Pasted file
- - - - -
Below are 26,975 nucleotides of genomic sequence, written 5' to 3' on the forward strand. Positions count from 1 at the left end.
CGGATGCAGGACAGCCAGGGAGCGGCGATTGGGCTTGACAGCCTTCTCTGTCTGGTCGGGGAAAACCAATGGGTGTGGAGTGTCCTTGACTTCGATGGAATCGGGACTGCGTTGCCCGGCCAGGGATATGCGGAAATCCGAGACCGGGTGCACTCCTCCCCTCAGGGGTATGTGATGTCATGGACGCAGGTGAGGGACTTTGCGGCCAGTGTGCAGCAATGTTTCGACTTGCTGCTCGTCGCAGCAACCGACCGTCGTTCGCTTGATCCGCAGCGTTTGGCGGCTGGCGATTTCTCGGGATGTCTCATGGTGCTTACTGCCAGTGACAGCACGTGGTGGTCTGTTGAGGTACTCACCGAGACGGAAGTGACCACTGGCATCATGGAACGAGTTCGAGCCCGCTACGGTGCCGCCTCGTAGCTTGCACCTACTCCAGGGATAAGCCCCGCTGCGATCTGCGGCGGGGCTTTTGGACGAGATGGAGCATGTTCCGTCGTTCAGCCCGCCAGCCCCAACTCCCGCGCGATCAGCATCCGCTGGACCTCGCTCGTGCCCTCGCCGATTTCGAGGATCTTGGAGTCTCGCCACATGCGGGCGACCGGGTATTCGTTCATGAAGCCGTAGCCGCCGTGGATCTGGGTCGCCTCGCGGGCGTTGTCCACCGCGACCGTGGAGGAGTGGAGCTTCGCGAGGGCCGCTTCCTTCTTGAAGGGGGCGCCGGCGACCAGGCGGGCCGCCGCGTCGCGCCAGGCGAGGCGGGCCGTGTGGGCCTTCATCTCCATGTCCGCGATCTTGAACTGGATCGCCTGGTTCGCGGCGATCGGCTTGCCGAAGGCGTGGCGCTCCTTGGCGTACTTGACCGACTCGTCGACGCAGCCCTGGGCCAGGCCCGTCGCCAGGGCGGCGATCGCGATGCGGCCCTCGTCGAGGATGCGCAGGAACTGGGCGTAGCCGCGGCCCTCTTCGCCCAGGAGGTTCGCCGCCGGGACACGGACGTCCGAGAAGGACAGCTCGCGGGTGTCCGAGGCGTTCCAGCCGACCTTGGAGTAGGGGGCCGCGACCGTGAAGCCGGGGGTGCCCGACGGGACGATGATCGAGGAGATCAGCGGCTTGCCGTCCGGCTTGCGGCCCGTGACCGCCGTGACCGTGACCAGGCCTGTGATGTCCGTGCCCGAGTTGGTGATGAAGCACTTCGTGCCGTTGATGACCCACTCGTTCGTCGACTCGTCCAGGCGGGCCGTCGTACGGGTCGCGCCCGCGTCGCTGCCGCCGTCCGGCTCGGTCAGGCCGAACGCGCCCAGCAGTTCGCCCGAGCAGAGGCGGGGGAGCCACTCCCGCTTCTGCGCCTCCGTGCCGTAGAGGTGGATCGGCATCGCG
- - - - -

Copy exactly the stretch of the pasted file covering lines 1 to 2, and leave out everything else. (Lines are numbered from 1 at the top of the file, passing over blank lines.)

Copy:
Below are 26,975 nucleotides of genomic sequence, written 5' to 3' on the forward strand. Positions count from 1 at the left end.
CGGATGCAGGACAGCCAGGGAGCGGCGATTGGGCTTGACAGCCTTCTCTGTCTGGTCGGGGAAAACCAATGGGTGTGGAGTGTCCTTGACTTCGATGGAATCGGGACTGCGTTGCCCGGCCAGGGATATGCGGAAATCCGAGACCGGGTGCACTCCTCCCCTCAGGGGTATGTGATGTCATGGACGCAGGTGAGGGACTTTGCGGCCAGTGTGCAGCAATGTTTCGACTTGCTGCTCGTCGCAGCAACCGACCGTCGTTCGCTTGATCCGCAGCGTTTGGCGGCTGGCGATTTCTCGGGATGTCTCATGGTGCTTACTGCCAGTGACAGCACGTGGTGGTCTGTTGAGGTACTCACCGAGACGGAAGTGACCACTGGCATCATGGAACGAGTTCGAGCCCGCTACGGTGCCGCCTCGTAGCTTGCACCTACTCCAGGGATAAGCCCCGCTGCGATCTGCGGCGGGGCTTTTGGACGAGATGGAGCATGTTCCGTCGTTCAGCCCGCCAGCCCCAACTCCCGCGCGATCAGCATCCGCTGGACCTCGCTCGTGCCCTCGCCGATTTCGAGGATCTTGGAGTCTCGCCACATGCGGGCGACCGGGTATTCGTTCATGAAGCCGTAGCCGCCGTGGATCTGGGTCGCCTCGCGGGCGTTGTCCACCGCGACCGTGGAGGAGTGGAGCTTCGCGAGGGCCGCTTCCTTCTTGAAGGGGGCGCCGGCGACCAGGCGGGCCGCCGCGTCGCGCCAGGCGAGGCGGGCCGTGTGGGCCTTCATCTCCATGTCCGCGATCTTGAACTGGATCGCCTGGTTCGCGGCGATCGGCTTGCCGAAGGCGTGGCGCTCCTTGGCGTACTTGACCGACTCGTCGACGCAGCCCTGGGCCAGGCCCGTCGCCAGGGCGGCGATCGCGATGCGGCCCTCGTCGAGGATGCGCAGGAACTGGGCGTAGCCGCGGCCCTCTTCGCCCAGGAGGTTCGCCGCCGGGACACGGACGTCCGAGAAGGACAGCTCGCGGGTGTCCGAGGCGTTCCAGCCGACCTTGGAGTAGGGGGCCGCGACCGTGAAGCCGGGGGTGCCCGACGGGACGATGATCGAGGAGATCAGCGGCTTGCCGTCCGGCTTGCGGCCCGTGACCGCCGTGACCGTGACCAGGCCTGTGATGTCCGTGCCCGAGTTGGTGATGAAGCACTTCGTGCCGTTGATGACCCACTCGTTCGTCGACTCGTCCAGGCGGGCCGTCGTACGGGTCGCGCCCGCGTCGCTGCCGCCGTCCGGCTCGGTCAGGCCGAACGCGCCCAGCAGTTCGCCCGAGCAGAGGCGGGGGAGCCACTCCCGCTTCTGCGCCTCCGTGCCGTAGAGGTGGATCGGCATCGCG